Time is ticking – Kickstarter campaign ends 4pm Friday EDT
When we recently discovered The Neo-Artist, it seemed like Lincoln Kamm was living the dream. He has developed an expertise in helping creative people find ways to produce and sell their work using the latest in digital manufacturing technologies, and now he wants to share it with you.
All of his knowledge (and a few extra practical perks) are condensed into the publication The Neo-Artist, which is the focus of a Kickstarter campaign that wraps up on Friday July 12 at 4pm EDT.
A nice snapshot of what The Neo-Artist is all about can be seen in the clip above, where Lincoln is interviewed by 3D Printer World. Watch the interview to discover more about the campaign, as well as cat-breading and other insights into Lincoln’s creative world that led him to share his expertise in The Neo-Artist.
If you need a little convincing to get involved in this campaign, one of the perks for backers is to receive discounted consultation time with Lincoln himself on your own projects. Imagine having personal, one-on-one time with an expert in making a success of making! Jump on board before it’s too late.
One man’s mission to solve the economic downturn for creative people.
Lincoln Kamm spent 12 years in the animation industry before breaking out and producing his own works. He has since met with notable success with six-figure sales and is now helping others learn how they too can do the same.
In an upcoming publication The Neo-Artist, Lincoln expands on his college lecture series and consulting experience. The book is a treasure-trove of knowledge that aims to teach creative people about the latest in high-tech hardware and software for turning ideas into real physical objects.
Topics covered include 3D printing and laser cutting, designing custom electronics, clothing and more. Most importantly, The Neo-Artist will also show how to make other aspects of the available technologies work for you to help market and sell your work. It’s perfect for makers who are just starting out and will still have plenty to offer those who have been in business for years, guiding them to the next level and beyond.
So if you are a creative person who’s into technology, be sure to take part in The Neo-Artist Kickstarter campaign and make a pledge to secure yourself a copy of the book. It’s time to leave the rat race behind.
Here’s an Instructable that goes into great detail about the design and build process of this marvellously over-engineered kids toy. This project really ticks all my boxes: sweet laser cut enclosure, arcade buttons, weird noises, and it’s educational!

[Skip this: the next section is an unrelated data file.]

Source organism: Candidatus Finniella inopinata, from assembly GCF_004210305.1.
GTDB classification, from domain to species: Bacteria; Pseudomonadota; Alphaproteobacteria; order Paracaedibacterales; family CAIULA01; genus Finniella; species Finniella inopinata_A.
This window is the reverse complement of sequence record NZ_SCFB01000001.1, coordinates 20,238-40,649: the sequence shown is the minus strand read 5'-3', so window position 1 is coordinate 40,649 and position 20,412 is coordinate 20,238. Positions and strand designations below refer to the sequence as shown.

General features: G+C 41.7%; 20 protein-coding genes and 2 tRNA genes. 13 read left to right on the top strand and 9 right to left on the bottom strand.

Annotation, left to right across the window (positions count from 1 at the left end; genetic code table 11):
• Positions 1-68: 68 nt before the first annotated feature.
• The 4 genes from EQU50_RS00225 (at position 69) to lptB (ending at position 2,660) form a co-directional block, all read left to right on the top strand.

Continuing my commitment to using free software even though it drives me up the wall sometimes
Following my recent obsession with drawingmachines, I’m working on a new project with lots of gears and linkages. I figured it would be a good time to learn how to do mechanical modelling in SketchUp. Sketchy Physics is a plugin for Google SketchUp that allows you to simulate mechanical models. It is very capable but also very frustrating!
Figuring I’m not the first person to get frustrated on the way to creating meshing gears in SketchUp, I wrote this tutorial. I hope it will help some of you get up the steepest part of the learning curve.
Knowledge-sharing is central to the open design and distributed manufacturing movements. Here are ten of the best tutorials from 2011: 3D printing and laser-cutting techniques, online resources, and software help.
There comes a time when the electronics hobbyist wants to start making their own printed circuit boards (PCBs). There is a baffling array of different techniques to achieve this; it can be difficult to know where to start. One very solid option that is popular with DIY hackers is to convert an Epson printer to print etch-resistant ink onto copper-clad board. The problem is there has never been a concise set of instructions on how to do this.Until now: Instructables user ‘pourcirm’ posted this comprehensive step-by-step guide on the conversion process, that makes it seem a little less daunting!
On the other hand, if you want to get a few boards made up without going to all this effort, you can always crowd-source the job.
Detailed instructions for a Stereolithographic 3D printer on Instructables.
Rob Hopeless has posted an Instructable showing how to build a Stereolithographic 3D printer at home as part of the Instructables contest to win an Epilog Laser cutter. If you read through the tutorial, I think you’ll agree that he is a serious contender in the competition.
He went all out on this Instructable. There is a parts list, including companies who sell every part, plenty of photos at every step, downloadable files for a CNC (ok, so you probably can’t do this part at home), and 3D diagrams explaining the assembly. (more…)
A guide for visual learners:
Getting started with open-source programming
Jody Culkin is an artist of broad and impressive talents, and she’s done something wonderful for the DIY electronics community with one of her recent projects.
It’s not an award-winning sculpture, nor an emotive photograph or whimsical animation… this time, she has turned her hand towards helping newcomers get their head around just what this Arduino thing is all about.
The comic-style introduction has been CC-licensed for all to enjoy, and can be downloaded in full right here.
More than a guide to the ins and outs of the Arduino platform, this is also a handy introduction to electronics projects in general.
Victorian synthesizers, laser microphones, and space explorers
If you haven’t had any sort of training in electronics, it can be a daunting world to get started in. It’s no use having someone talk about what you can do with an Arduino if you haven’t first been shown the basics of how circuits work, or say, what you can do with just a battery and a speaker. (more…)